This is definitely the hot topic since Trump's election. The focus has seemed to be how people live in "bubbles" -- those of us who are mostly surrounded by urban ideals had no idea that such large swaths of conservatism and Trump supporters even existed because we live in a bubble. Hence, the grand divide in ideals and values and political opinion between urban and rural became more apparent and was highlighted in the news.

I would be very curious to see some measure of migration to rural areas matched with political opinion over the past year. The NPR article you cited says that the demographic shift has been pretty strong since the '90s, but I wonder if it has picked up along with recent political strife. It would be nice if as a society we were able to place higher value on diversity of thought, but unfortunately there is an inclination toward segregation that seems to outweigh the value of diversity.

Kyle said...

As RGL points out, the 2016 election awoke many of us to the information "bubbles" we live in. The media divide has been well-known for some time, but this election highlighted the role of social media in shaping opinions. As social-media companies' algorithms have become more fine-tuned, it has become easier and easier to "tune out" the other side.

But that problem is quite distinct from physical sorting, as this post points out. Bill Bishop's work on "the Big Sort" ( has tracked this trend over the last few decades. While the sorting is not explicitly partisan, it is clear from the NPR piece that people were moving (or at least justifying their relocation, post hoc) using proxies for ideology: burdens on business, a lack of firearms restrictions.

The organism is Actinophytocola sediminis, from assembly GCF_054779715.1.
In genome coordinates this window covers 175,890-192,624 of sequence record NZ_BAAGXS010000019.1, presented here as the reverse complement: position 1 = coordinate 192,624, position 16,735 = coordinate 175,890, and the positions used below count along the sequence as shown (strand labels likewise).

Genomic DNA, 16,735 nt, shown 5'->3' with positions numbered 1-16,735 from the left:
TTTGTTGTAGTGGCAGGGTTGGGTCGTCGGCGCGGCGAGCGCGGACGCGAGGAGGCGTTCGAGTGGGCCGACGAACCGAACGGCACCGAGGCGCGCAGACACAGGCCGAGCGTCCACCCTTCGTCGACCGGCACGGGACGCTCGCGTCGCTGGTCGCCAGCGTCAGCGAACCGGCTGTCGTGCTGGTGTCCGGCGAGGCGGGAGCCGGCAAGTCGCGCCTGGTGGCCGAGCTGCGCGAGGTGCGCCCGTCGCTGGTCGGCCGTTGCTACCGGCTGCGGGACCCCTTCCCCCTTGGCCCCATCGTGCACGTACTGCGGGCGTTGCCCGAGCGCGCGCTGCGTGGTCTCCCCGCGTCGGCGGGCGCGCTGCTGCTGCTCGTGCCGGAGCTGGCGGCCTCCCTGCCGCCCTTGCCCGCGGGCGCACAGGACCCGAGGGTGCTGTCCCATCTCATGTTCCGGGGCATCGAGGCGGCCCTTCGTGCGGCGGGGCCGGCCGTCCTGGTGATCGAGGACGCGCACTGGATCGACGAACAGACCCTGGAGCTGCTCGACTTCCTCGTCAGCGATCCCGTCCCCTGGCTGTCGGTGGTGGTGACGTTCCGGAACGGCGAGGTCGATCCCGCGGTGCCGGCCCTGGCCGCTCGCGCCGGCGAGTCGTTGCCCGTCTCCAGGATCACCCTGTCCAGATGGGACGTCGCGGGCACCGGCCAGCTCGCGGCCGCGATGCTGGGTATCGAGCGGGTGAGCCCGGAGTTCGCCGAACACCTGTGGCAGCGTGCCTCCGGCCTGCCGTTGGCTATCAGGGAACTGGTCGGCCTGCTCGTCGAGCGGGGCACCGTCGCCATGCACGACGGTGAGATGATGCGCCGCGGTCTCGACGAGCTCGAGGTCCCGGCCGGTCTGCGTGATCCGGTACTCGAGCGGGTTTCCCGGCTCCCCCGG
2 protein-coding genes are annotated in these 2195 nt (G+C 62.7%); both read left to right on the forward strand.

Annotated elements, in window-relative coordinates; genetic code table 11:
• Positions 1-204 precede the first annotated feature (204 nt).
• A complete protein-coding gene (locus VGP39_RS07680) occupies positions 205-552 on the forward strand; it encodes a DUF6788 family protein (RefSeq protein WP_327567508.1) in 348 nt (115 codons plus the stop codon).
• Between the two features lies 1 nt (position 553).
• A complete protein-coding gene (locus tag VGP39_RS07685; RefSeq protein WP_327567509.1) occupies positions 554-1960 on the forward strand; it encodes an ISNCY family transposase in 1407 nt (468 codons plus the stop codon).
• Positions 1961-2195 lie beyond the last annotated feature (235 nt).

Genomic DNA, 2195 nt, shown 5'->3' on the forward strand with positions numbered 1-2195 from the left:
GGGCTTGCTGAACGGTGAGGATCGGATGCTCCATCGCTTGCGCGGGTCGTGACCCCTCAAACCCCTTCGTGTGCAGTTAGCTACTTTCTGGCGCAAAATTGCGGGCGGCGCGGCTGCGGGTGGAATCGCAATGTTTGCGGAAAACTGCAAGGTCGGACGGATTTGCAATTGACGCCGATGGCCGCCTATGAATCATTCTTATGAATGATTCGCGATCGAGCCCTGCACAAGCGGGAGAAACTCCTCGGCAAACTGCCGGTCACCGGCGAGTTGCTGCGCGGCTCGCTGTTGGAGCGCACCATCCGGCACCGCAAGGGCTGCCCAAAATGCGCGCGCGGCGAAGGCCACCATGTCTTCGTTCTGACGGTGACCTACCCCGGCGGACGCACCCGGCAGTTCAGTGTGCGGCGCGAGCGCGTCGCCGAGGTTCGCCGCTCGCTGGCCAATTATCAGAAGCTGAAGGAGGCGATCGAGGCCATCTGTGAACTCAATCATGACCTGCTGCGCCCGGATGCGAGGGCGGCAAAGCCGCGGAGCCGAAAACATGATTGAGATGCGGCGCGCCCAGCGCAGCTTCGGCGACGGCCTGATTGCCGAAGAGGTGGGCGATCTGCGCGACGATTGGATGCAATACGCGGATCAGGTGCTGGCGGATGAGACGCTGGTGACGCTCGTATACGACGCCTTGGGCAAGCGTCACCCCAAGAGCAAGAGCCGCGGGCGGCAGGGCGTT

I ruminate on these trends with some frequency, and the physical sorting is much more disconcerting to me than the Balkanization of information. I figure that thoughtful people will seek diverse opinions even it is difficult, and close-minded folks won't even if it is easy. But I have a lot of (blind) faith in the power of neighborly bonds to sustain (and moderate) political difference. Even if that faith is not misplaced, physical sorting will erode any hope of bridging political differences.

dnlauber said...

To echo what previous commenters have stated, I too was awoken from my "bubble" following the election. Living in California, and particularly in a liberal college town, it is easy to get somewhat complacent when most people around you share the same beliefs and ideals.

Right after the election, I traveled to Idaho with a group of King Hall students. Throughout our drive, we saw some of these places that your post describes as "some pockets of the population that were decidedly less incredulous about the [election] result." One particularly small town that we drove through (it took about 5 minutes to drive through) stays burned in my mind. I distinctly remember seeing homes that had entire garages or fronts with gigantic photos of aborted fetuses with phrases such as, "Elect a president who will end abortion" and "Pro-choice is sin." It was not just one house, or one billboard. Every home we passed had some sort of political statement in their yard. I caught myself wondering, if I lived here, how would I explain these signs to my future children? I thought my hometown was rather conservative, but this was unlike anything I had ever seen. This speaks to your statement about "sameness" and "homogeneity of opinion." I cannot imagine that many, if any, liberal minded individuals live in this town.